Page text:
Perinatal Mood and Anxiety Disorders (PMADs) is one of the leading complications related to childbearing; however, is often under disclosed and under diagnosed.
While there are certainly improvements to be made in the medical and professional communities, many mothers do not share their symptoms with professionals or even family members. Why is it that mothers who may be suffering from depression or anxiety are reluctant to come forward and receive help?
Recently, model, Chrissy Teigen, opened up about her struggles with postpartum depression and anxiety following the birth of her daughter in an effort to combat some of the stigma around mental illness. In her editorial to Glamour Magazine, Chrissy Teigen describes feeling irritable and ambivalent. She was overwhelmed by mood swings, spontaneous crying spells, lack of sleep and physical discomfort. “I couldn’t figure out why I was so unhappy,” she writes. “I blamed it on being tired and possibly growing out of the role: ‘Maybe I’m just not a goofy person anymore. Maybe I’m just supposed to be a mom’” (Glamour Magazine, March 2017). But for the model who used to enter a room with her head held high and a big smile, suddenly she did not feel like herself. “I had become this person whose shoulder would cower beneath her chin. I would keep my hands on my belly and try to make myself as small as possible” (Glamour Magazine, March 2017). Chrissy was eventually diagnosed with postpartum depression and anxiety. As Chrissy admits in her letter, she does not like using the term postpartum depression because the word depression scares a lot of people; however, she also understands that this fear and lack of acknowledgment contributes to the very stigma that she is trying to change through her story.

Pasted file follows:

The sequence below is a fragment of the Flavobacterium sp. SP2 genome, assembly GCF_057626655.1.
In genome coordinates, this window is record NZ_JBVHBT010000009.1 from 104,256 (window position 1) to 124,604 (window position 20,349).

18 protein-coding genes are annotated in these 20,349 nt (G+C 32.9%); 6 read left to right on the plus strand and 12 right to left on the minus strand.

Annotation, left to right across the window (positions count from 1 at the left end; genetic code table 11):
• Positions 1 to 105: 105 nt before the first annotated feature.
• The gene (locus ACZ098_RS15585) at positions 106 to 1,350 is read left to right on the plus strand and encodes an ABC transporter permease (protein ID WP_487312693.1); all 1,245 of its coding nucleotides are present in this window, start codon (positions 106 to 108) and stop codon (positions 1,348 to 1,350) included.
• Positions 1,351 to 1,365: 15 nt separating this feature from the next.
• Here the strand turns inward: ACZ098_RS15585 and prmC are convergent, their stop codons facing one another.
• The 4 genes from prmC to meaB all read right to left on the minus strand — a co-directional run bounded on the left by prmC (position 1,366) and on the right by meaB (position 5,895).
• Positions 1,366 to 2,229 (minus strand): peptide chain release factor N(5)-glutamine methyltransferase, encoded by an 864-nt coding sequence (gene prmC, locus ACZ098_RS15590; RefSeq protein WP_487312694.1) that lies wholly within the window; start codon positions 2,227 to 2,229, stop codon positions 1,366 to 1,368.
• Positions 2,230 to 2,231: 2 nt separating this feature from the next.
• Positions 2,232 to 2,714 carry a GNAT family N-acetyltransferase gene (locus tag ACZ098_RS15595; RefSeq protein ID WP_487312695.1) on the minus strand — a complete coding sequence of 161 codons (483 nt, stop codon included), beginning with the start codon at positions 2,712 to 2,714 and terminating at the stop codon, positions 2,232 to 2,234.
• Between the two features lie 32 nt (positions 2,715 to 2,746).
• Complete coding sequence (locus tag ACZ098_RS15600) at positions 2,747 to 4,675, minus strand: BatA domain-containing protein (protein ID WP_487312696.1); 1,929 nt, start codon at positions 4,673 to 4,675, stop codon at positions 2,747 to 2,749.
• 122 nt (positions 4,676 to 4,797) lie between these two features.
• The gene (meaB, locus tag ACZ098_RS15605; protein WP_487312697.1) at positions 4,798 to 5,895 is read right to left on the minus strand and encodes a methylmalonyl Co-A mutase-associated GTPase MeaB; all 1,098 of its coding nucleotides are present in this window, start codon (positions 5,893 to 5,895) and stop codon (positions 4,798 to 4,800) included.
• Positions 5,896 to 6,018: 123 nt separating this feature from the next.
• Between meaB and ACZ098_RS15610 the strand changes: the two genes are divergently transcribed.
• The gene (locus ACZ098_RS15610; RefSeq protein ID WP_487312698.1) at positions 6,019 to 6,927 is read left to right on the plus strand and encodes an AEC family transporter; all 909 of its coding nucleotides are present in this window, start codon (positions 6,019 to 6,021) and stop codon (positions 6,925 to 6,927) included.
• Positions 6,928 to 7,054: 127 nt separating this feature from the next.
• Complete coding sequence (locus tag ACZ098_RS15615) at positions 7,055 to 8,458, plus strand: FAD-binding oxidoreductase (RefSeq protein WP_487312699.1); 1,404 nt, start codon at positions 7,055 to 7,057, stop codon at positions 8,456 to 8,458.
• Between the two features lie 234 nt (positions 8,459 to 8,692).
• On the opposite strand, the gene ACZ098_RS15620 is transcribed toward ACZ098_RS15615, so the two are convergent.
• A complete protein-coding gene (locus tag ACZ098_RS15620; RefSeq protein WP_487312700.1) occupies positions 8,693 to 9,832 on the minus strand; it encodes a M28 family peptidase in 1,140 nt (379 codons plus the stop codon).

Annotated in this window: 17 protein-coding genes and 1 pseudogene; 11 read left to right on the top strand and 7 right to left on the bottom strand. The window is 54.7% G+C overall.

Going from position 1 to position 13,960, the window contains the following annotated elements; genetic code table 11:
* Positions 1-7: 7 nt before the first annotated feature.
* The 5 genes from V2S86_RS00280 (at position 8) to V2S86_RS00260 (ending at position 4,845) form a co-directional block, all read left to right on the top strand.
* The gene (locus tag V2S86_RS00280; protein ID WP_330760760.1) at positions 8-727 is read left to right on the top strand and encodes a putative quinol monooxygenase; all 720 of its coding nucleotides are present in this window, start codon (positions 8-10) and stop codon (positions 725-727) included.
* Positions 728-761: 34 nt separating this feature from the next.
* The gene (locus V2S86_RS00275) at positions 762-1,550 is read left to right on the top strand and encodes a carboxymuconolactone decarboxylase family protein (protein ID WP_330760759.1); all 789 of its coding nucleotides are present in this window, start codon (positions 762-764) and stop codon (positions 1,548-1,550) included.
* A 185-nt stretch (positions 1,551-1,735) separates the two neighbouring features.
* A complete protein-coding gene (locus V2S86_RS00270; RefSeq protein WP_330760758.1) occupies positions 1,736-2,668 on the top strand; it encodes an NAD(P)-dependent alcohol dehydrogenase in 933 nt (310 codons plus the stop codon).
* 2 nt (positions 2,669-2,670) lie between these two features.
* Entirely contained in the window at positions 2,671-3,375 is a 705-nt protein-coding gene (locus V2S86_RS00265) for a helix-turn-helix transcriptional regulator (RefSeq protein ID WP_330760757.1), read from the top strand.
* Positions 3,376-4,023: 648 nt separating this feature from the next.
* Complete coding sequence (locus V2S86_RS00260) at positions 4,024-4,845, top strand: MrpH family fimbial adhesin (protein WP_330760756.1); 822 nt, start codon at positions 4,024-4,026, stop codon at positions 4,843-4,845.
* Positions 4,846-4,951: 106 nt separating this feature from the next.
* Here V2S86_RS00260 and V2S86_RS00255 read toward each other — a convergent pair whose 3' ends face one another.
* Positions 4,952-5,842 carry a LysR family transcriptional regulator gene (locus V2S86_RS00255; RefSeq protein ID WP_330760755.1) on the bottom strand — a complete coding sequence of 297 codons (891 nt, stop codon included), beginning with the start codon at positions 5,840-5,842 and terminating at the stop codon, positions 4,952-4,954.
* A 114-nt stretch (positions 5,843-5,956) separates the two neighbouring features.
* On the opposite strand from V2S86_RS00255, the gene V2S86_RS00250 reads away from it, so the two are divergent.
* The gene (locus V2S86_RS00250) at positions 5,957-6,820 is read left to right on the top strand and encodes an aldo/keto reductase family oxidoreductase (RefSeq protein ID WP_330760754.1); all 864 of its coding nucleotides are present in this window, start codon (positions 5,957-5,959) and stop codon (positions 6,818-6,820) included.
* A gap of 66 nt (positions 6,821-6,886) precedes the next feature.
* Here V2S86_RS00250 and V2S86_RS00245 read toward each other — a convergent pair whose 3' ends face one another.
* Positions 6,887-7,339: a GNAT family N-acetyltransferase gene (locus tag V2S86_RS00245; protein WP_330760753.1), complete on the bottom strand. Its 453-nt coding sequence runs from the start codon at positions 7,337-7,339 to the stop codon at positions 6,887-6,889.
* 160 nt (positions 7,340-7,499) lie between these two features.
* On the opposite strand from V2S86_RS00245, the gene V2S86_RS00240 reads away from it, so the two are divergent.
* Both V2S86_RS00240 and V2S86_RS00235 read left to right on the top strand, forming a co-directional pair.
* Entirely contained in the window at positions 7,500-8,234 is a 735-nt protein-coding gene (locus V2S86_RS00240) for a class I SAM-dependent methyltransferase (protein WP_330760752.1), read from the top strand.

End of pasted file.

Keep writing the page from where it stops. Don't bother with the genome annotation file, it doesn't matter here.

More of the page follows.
In addition to Chrissy Teigen, other female celebrities have openly discussed their struggles with postpartum depression and anxiety. Actress, Brooke Shields has been very public about her experience of postpartum depression after the birth of her oldest daughter. In an excerpt from her book, Down Came the Rain (2005), Brooke opens up about her unanticipated reaction to bringing her daughter home from the hospital: